Rickie Caroll is actually pretty good at introducing people to cheese making. So your kit is a good starter kit for sure.

Welcome to the boards and have fun making cheese!

Offline H-K-J

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Re: Hello from Cypress, Texas
« Reply #5 on: March 25, 2014, 10:52:37 AM »
There are a lot of beginner cheese makers who started with that kit 8)
If nothing else you will learn allot about cheese making or you will say to heck with it :o
Have fun, take pix, and post them OH and welcome to the forum ;D
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Offline tri3forme

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Re: Hello from Cypress, Texas
« Reply #6 on: March 25, 2014, 04:30:16 PM »
Thanks y'all. Just curious......how many cheeses does it take to finally get a good handle on the processes?

Offline H-K-J

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Re: Hello from Cypress, Texas
« Reply #7 on: March 25, 2014, 05:03:25 PM »
 :-\ all of them? uuummmmm infinite?
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Offline Anonymous

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Re: Hello from Cypress, Texas
« Reply #8 on: March 25, 2014, 06:17:21 PM »
Thanks y'all. Just curious......how many cheeses does it take to finally get a good handle on the processes?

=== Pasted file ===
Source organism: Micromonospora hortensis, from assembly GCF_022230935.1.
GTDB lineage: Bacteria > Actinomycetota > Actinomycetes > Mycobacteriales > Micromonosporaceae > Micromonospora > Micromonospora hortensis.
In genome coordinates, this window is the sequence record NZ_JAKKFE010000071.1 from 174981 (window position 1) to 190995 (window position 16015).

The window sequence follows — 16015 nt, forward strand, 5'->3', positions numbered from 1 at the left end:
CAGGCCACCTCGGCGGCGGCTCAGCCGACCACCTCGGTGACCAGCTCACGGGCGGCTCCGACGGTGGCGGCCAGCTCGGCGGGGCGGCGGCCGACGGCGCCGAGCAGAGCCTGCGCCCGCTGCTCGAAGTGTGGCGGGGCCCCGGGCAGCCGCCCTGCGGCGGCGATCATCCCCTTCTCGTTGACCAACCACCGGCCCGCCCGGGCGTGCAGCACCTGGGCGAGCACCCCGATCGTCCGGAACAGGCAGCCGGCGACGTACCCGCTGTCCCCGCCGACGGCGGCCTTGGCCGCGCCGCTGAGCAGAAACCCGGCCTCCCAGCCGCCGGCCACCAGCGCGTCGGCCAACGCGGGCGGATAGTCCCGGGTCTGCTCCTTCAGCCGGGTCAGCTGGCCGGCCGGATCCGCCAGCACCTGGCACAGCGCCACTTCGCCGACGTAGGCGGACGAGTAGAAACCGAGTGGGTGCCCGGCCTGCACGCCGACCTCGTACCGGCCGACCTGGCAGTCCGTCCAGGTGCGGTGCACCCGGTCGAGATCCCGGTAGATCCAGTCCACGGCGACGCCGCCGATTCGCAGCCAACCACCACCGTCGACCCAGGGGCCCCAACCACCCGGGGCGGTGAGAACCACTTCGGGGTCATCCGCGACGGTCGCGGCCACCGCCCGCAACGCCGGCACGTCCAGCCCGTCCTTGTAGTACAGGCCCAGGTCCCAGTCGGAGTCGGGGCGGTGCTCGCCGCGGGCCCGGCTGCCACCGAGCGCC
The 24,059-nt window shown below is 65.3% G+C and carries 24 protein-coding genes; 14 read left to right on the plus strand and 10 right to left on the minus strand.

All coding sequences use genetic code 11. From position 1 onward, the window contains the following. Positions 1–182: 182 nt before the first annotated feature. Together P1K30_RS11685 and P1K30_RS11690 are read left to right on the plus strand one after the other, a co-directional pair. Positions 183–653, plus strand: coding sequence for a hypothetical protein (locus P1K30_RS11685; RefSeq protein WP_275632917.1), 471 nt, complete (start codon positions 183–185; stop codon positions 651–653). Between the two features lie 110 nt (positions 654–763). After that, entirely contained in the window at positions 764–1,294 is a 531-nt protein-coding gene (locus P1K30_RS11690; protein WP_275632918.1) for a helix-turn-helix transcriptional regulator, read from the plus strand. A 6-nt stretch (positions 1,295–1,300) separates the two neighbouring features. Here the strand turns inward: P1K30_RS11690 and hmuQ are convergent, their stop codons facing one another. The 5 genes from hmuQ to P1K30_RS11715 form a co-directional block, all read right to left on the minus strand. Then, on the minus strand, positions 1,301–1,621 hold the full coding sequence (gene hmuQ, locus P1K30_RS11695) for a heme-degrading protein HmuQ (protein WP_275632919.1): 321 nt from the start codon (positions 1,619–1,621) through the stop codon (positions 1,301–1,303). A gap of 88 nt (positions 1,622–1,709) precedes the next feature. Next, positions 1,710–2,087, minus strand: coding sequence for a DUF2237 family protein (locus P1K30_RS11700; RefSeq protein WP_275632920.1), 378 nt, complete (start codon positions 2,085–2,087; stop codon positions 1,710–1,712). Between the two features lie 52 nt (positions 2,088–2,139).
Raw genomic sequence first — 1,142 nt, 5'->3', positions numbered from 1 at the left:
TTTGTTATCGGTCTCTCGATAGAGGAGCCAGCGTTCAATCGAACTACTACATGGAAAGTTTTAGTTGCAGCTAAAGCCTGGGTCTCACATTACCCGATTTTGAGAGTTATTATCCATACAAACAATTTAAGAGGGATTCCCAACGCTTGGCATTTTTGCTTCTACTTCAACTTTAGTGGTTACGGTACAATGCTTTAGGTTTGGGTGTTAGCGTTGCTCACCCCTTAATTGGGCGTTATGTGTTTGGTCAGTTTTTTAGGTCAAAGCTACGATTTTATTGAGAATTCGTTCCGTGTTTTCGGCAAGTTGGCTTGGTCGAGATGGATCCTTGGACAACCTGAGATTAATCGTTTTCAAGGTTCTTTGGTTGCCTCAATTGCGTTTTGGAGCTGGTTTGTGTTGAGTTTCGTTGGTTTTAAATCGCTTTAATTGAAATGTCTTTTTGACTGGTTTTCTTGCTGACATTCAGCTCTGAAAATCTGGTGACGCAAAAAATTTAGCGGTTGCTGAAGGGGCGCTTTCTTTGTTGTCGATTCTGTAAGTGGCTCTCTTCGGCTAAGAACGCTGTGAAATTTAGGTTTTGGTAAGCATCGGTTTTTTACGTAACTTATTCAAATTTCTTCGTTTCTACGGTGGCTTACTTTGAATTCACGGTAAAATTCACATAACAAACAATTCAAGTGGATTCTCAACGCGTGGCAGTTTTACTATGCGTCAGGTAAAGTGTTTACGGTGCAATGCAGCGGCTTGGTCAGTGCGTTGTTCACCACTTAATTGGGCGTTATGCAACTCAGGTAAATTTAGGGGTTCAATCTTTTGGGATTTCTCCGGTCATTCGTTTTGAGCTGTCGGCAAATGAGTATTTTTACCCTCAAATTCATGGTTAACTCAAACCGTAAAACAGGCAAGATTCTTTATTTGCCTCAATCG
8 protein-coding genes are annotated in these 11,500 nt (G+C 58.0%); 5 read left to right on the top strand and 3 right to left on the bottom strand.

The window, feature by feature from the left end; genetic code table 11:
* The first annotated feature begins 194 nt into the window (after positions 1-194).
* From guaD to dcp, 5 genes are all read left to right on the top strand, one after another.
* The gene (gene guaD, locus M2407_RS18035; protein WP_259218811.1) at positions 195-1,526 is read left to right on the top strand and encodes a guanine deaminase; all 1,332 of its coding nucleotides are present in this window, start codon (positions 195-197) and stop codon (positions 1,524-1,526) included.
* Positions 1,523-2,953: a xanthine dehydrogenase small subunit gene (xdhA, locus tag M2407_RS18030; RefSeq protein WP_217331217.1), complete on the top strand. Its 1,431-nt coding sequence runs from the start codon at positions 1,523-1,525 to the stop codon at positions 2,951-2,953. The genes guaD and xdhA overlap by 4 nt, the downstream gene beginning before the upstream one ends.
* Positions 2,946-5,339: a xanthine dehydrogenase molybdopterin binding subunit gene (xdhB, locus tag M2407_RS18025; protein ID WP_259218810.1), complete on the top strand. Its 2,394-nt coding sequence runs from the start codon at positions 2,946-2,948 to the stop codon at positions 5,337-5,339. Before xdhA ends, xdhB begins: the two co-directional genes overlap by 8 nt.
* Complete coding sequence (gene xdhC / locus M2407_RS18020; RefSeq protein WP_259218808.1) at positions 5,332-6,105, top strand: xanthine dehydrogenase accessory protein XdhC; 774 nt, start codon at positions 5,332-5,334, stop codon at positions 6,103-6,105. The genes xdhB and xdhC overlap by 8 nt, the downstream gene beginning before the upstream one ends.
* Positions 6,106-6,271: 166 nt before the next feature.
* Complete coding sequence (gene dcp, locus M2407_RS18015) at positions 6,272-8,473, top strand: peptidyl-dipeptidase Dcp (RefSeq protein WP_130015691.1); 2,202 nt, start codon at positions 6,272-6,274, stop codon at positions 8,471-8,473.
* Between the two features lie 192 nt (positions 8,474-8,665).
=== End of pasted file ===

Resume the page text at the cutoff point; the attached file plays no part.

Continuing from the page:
I've done over 100 cheeses and I'm still learning  ??? Once you've mastered your technique along with your equipment, things get a lot more consistent.

Offline Flound

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Re: Hello from Cypress, Texas
« Reply #9 on: March 25, 2014, 06:38:02 PM »
Thanks y'all. Just curious......how many cheeses does it take to finally get a good handle on the processes?

Its best expressed as a formula.

X = ((K/L)*M)

K = no. of cheese of any type
L = no. of cheese of this type

M = months since your last make of this type.

N.B. the number is not static as it constantly shifts. It's like that...

Seriously, I'm 10 cheeses into it. I'm know more than I did at the start and simultaneously, far less. Welcome to cheese...the great equalizer.
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Offline tri3forme

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Re: Hello from Cypress, Texas
« Reply #10 on: March 26, 2014, 08:55:38 AM »
Ha! Good answers! Not what I was hoping to hear but was kind of expecting. :)

Offline John@PC

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Re: Hello from Cypress, Texas
« Reply #11 on: March 27, 2014, 05:52:43 PM »